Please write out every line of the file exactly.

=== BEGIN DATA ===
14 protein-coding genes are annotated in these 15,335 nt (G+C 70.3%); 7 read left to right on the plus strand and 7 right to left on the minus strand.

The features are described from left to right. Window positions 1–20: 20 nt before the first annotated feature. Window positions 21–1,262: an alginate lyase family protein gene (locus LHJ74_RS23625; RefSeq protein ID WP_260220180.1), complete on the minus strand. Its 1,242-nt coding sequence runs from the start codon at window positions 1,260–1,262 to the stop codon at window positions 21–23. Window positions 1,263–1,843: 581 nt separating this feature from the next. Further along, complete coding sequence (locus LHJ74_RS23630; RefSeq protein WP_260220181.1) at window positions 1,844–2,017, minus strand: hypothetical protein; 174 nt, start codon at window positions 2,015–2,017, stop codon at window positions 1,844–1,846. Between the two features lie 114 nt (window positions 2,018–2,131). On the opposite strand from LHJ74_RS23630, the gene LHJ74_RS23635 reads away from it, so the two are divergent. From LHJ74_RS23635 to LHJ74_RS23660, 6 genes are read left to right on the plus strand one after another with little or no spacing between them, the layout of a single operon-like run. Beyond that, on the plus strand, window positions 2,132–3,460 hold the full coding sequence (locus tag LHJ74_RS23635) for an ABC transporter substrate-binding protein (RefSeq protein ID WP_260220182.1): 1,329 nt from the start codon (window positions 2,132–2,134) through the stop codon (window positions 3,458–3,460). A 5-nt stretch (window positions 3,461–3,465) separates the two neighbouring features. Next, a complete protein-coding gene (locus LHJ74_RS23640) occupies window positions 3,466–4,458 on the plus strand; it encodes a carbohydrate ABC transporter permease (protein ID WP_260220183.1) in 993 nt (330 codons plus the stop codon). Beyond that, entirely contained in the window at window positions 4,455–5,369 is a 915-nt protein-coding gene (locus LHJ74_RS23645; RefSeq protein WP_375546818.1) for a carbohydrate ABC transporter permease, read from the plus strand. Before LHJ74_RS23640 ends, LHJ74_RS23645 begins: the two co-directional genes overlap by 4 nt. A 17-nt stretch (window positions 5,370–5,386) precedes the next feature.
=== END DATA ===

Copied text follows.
14 protein-coding genes are annotated in these 15,335 nt (G+C 70.3%); 7 read left to right on the plus strand and 7 right to left on the minus strand.

The features are described from left to right. Window positions 1–20: 20 nt before the first annotated feature. Window positions 21–1,262: an alginate lyase family protein gene (locus LHJ74_RS23625; RefSeq protein ID WP_260220180.1), complete on the minus strand. Its 1,242-nt coding sequence runs from the start codon at window positions 1,260–1,262 to the stop codon at window positions 21–23. Window positions 1,263–1,843: 581 nt separating this feature from the next. Further along, complete coding sequence (locus LHJ74_RS23630; RefSeq protein WP_260220181.1) at window positions 1,844–2,017, minus strand: hypothetical protein; 174 nt, start codon at window positions 2,015–2,017, stop codon at window positions 1,844–1,846. Between the two features lie 114 nt (window positions 2,018–2,131). On the opposite strand from LHJ74_RS23630, the gene LHJ74_RS23635 reads away from it, so the two are divergent. From LHJ74_RS23635 to LHJ74_RS23660, 6 genes are read left to right on the plus strand one after another with little or no spacing between them, the layout of a single operon-like run. Beyond that, on the plus strand, window positions 2,132–3,460 hold the full coding sequence (locus tag LHJ74_RS23635) for an ABC transporter substrate-binding protein (RefSeq protein ID WP_260220182.1): 1,329 nt from the start codon (window positions 2,132–2,134) through the stop codon (window positions 3,458–3,460). A 5-nt stretch (window positions 3,461–3,465) separates the two neighbouring features. Next, a complete protein-coding gene (locus LHJ74_RS23640) occupies window positions 3,466–4,458 on the plus strand; it encodes a carbohydrate ABC transporter permease (protein ID WP_260220183.1) in 993 nt (330 codons plus the stop codon). Beyond that, entirely contained in the window at window positions 4,455–5,369 is a 915-nt protein-coding gene (locus LHJ74_RS23645; RefSeq protein WP_375546818.1) for a carbohydrate ABC transporter permease, read from the plus strand. Before LHJ74_RS23640 ends, LHJ74_RS23645 begins: the two co-directional genes overlap by 4 nt. A 17-nt stretch (window positions 5,370–5,386) precedes the next feature.